'It was only to be expected that she would grace the national awards function in her distinctive style.'
'For her admirers, the flouting of norms was in character because she has made her mark in highly competitive Bollywood on her own terms,' says Amulya Ganguli.
There must have been a sharp intake of breath at Vigyan Bhavan as Kangana Ranaut arrived in a resplendent off-shoulder dress to receive her award for the best actress at the national film awards ceremony.
An unsmiling President Pranab Mukherjee handed her the award flanked by an unsmiling Information and Broadcasting Minister Arun Jaitley, and an unsmiling Rajyavardhan Singh Rathore, the I&B minister of state.
It is not known bow the government's mentors in Nagpur reacted to the show of bare shoulders. There is little doubt that they regarded it as an 'oracular provocation', the phrase which their one-time shishya, L K Advani, used for the Babri Masjid in justification for its demolition.
There is little doubt that Kangana's defiance of the norms -- she was expected to be demurely draped in a flowing saree like a true Bharatiya nari -- was provocation of sorts, perhaps deliberate.
If the film censor board chief, RSS nominee Pahlaj Nihalani, been present in the audience, he must have regretted that a cinematic newsreel of the ceremony cannot be edited like the duration of a kiss in the latest James Bond film.
Kangana's choice of dress was in keeping with her persona which has never followed the beaten path, either in her personal or professional life.
Even in the film Tanu Weds Manu Returns, for which she received her second best actress national award (and her third overall), she portrayed a character who turns up at a family function draped in a bath towel -- albeit a large one -- after a few surreptitious swigs from a bottle in a bathroom, causing a flutter among those present.
It was only to be expected, therefore, that she would grace the awards function in her distinctive style. For her admirers, the flouting of norms was in character because she has made her mark in highly competitive Bollywood on her own terms.
Not conventionally good-looking of the Madhubala or Madhuri Dixit type, it is Kangana's boldness, not to mention her outstanding acting prowess, which makes her stand out in a milieu which has seen several suicides by young actresses.
A self-confessed unwanted girl child who has been called a witch in adult life, Kangana's success despite the odds makes her typical of today's youth.
Her rebelliousness in the choice of attire on an occasion dripping with staid formalism mocks the advice given by Sushma Swaraj, who epitomises the Bharatiya nari where dress is concerned, to AIR newsreaders when she was the I&B minister to shun sleeveless blouses.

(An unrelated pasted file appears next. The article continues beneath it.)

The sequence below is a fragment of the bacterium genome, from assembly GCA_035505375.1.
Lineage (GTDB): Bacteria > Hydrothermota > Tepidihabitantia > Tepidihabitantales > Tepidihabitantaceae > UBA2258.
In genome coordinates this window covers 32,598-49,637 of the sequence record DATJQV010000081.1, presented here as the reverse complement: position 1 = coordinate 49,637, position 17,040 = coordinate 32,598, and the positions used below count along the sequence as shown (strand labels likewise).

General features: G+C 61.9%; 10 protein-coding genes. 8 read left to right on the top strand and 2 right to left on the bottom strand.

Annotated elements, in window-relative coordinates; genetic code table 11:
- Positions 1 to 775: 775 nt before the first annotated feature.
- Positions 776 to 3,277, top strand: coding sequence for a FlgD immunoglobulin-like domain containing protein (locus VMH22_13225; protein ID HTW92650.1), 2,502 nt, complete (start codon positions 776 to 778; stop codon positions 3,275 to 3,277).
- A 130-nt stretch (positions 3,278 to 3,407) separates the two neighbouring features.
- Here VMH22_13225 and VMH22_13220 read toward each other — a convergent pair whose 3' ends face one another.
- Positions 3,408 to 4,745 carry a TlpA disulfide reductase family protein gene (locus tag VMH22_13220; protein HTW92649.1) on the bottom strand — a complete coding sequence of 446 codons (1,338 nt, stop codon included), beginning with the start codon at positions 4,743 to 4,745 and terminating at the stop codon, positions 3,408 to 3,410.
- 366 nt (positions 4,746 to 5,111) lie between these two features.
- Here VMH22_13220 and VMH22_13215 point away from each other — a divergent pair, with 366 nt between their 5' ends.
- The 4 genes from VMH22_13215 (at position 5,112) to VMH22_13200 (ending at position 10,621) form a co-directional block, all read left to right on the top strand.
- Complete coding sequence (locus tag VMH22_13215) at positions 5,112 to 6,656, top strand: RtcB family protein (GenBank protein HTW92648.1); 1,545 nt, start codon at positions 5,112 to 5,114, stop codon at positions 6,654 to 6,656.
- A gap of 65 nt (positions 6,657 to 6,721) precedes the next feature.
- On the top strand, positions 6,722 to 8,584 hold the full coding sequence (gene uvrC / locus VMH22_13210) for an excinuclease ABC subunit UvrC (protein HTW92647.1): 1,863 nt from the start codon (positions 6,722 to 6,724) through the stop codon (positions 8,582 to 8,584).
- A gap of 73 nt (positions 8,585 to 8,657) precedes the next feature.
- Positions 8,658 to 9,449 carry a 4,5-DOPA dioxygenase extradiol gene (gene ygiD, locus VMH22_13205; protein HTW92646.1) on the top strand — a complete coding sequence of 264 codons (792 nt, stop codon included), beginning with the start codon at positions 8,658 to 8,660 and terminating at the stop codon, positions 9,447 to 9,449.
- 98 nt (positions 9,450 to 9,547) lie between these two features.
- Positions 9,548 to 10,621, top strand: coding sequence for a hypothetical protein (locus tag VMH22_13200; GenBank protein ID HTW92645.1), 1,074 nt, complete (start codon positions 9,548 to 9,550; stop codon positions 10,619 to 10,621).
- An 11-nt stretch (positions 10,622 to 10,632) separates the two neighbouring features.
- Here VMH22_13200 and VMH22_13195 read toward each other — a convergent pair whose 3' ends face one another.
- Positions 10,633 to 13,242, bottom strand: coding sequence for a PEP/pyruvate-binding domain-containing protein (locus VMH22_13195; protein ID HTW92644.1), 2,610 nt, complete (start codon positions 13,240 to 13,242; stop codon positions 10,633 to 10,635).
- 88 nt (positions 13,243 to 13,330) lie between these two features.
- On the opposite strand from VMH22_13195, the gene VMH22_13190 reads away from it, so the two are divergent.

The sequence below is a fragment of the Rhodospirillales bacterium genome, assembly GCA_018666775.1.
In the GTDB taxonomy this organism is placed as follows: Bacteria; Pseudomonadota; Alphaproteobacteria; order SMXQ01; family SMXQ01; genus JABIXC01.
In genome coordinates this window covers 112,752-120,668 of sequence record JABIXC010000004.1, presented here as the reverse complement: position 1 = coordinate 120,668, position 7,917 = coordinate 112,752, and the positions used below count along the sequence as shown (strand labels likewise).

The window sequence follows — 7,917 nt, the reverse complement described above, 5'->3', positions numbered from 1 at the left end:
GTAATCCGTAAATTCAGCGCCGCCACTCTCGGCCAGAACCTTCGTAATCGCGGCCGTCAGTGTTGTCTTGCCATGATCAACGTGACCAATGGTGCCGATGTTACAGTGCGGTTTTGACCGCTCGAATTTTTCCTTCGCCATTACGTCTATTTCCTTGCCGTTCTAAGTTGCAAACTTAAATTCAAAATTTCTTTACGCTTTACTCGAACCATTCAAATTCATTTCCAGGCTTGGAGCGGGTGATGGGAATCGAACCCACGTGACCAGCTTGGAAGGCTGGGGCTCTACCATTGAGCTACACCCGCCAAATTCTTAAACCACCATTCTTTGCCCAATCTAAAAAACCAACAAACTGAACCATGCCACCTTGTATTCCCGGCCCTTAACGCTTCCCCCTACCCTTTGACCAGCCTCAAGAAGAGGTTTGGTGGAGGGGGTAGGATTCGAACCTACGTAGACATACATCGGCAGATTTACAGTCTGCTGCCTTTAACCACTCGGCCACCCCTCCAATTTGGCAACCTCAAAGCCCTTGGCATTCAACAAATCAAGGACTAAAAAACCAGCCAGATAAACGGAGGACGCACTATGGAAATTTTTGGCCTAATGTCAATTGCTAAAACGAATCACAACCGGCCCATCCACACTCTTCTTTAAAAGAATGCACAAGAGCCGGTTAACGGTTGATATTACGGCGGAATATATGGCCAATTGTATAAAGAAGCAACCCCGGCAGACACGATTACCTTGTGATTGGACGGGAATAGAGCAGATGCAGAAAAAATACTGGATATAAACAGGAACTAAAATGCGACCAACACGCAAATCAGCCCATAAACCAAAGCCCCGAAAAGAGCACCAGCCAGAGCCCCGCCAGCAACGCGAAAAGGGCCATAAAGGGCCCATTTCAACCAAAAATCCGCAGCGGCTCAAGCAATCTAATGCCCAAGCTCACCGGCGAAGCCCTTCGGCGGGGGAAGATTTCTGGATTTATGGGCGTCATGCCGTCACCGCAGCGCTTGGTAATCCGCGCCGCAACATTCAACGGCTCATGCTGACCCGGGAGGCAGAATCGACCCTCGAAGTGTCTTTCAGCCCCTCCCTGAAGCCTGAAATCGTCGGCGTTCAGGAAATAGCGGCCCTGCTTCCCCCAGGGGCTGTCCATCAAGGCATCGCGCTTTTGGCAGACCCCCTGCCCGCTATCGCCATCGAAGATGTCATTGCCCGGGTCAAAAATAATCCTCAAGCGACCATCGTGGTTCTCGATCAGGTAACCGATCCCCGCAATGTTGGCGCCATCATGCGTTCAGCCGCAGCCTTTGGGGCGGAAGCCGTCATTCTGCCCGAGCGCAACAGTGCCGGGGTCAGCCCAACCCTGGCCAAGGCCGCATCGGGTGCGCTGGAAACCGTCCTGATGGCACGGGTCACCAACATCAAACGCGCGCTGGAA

Kangana's shunning of a saree is in keeping with the modern trend where young women have forsaken the saree except for ceremonial occasions.
They prefer jeans and tops and even shorts if only because they can be quickly put on and makes travelling in public transport easier.
Now Kangana has shown that Western couture can be flaunted with flair also on formal occasions.
For the curmudgeons in the saffron brotherhood, Kangana's attitude is another sign that India is changing.
Women are now embracing lifestyles which leave the traditional far behind. Having decided to step out of the kitchen and enter colleges, offices and playing fields, their dresses are adapting to what is suitable for their new ways of life.
Men, of course, have long dispensed with the dhoti and kurta. The burra babu of the offices in colonial times in his hallmark coat-and-dhoti ensemble now appears only in period films. Even the RSS first took to shorts and are now considering donning trousers.
But the women have been advised to stick to sarees and salwar-kameez. Even the dropping of the dupatta was frowned on by the khap panchayat-types as it was considered immodest.
Once women started trying on jeans and trousers, dresses -- including off-shoulder ones -- could not be far behind.
What must worry the orthodox is that such outfits go hand-in-hand with non-vegetarian meals and live-in partners. To them, it is a slippery slope which can make India look quite different from the Bharat which they want it to be.
It may not be too far-fetched to suggest that the MP who introduced a private member's bill to make it mandatory for a new member to say Bharat Mata Ki Jai after taking the oath, will now plan to make the wearing of sarees compulsory on formal occasions, for a videshi poshak is undoubtedly anti-national.
Amulya Ganguli is a writer on current affairs.